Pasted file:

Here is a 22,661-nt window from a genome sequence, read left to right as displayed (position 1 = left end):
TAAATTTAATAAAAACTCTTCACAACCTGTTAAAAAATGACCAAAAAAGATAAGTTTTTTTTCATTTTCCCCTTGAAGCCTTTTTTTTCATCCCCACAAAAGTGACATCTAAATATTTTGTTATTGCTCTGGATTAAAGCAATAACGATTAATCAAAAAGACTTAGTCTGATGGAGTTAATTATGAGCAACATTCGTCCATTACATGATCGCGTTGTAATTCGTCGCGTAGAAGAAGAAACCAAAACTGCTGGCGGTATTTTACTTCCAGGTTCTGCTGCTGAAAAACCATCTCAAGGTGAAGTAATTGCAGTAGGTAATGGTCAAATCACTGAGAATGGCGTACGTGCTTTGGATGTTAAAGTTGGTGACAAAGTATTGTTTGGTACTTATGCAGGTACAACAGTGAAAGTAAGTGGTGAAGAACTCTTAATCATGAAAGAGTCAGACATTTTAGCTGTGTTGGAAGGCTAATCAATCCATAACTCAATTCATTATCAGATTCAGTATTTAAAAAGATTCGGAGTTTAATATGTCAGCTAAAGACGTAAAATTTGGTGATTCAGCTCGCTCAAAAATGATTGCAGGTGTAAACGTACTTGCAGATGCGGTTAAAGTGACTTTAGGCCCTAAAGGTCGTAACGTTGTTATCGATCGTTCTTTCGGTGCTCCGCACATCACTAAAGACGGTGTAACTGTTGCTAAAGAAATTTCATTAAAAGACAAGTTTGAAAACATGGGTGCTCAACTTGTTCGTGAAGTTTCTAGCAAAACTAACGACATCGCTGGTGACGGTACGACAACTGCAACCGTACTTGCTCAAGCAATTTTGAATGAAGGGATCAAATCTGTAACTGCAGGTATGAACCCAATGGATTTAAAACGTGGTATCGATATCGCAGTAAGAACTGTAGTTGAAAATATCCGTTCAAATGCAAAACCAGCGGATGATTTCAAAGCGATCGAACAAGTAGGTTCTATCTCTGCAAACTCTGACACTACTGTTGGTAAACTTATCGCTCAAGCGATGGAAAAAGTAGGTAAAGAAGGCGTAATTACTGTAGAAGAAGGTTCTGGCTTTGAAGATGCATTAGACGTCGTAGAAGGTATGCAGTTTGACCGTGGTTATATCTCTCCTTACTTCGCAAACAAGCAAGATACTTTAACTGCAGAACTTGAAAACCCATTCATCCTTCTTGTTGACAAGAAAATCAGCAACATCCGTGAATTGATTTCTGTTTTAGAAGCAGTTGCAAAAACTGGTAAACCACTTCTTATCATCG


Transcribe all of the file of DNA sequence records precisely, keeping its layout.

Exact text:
Here is a 22,661-nt window from a genome sequence, read left to right as displayed (position 1 = left end):
TAAATTTAATAAAAACTCTTCACAACCTGTTAAAAAATGACCAAAAAAGATAAGTTTTTTTTCATTTTCCCCTTGAAGCCTTTTTTTTCATCCCCACAAAAGTGACATCTAAATATTTTGTTATTGCTCTGGATTAAAGCAATAACGATTAATCAAAAAGACTTAGTCTGATGGAGTTAATTATGAGCAACATTCGTCCATTACATGATCGCGTTGTAATTCGTCGCGTAGAAGAAGAAACCAAAACTGCTGGCGGTATTTTACTTCCAGGTTCTGCTGCTGAAAAACCATCTCAAGGTGAAGTAATTGCAGTAGGTAATGGTCAAATCACTGAGAATGGCGTACGTGCTTTGGATGTTAAAGTTGGTGACAAAGTATTGTTTGGTACTTATGCAGGTACAACAGTGAAAGTAAGTGGTGAAGAACTCTTAATCATGAAAGAGTCAGACATTTTAGCTGTGTTGGAAGGCTAATCAATCCATAACTCAATTCATTATCAGATTCAGTATTTAAAAAGATTCGGAGTTTAATATGTCAGCTAAAGACGTAAAATTTGGTGATTCAGCTCGCTCAAAAATGATTGCAGGTGTAAACGTACTTGCAGATGCGGTTAAAGTGACTTTAGGCCCTAAAGGTCGTAACGTTGTTATCGATCGTTCTTTCGGTGCTCCGCACATCACTAAAGACGGTGTAACTGTTGCTAAAGAAATTTCATTAAAAGACAAGTTTGAAAACATGGGTGCTCAACTTGTTCGTGAAGTTTCTAGCAAAACTAACGACATCGCTGGTGACGGTACGACAACTGCAACCGTACTTGCTCAAGCAATTTTGAATGAAGGGATCAAATCTGTAACTGCAGGTATGAACCCAATGGATTTAAAACGTGGTATCGATATCGCAGTAAGAACTGTAGTTGAAAATATCCGTTCAAATGCAAAACCAGCGGATGATTTCAAAGCGATCGAACAAGTAGGTTCTATCTCTGCAAACTCTGACACTACTGTTGGTAAACTTATCGCTCAAGCGATGGAAAAAGTAGGTAAAGAAGGCGTAATTACTGTAGAAGAAGGTTCTGGCTTTGAAGATGCATTAGACGTCGTAGAAGGTATGCAGTTTGACCGTGGTTATATCTCTCCTTACTTCGCAAACAAGCAAGATACTTTAACTGCAGAACTTGAAAACCCATTCATCCTTCTTGTTGACAAGAAAATCAGCAACATCCGTGAATTGATTTCTGTTTTAGAAGCAGTTGCAAAAACTGGTAAACCACTTCTTATCATCG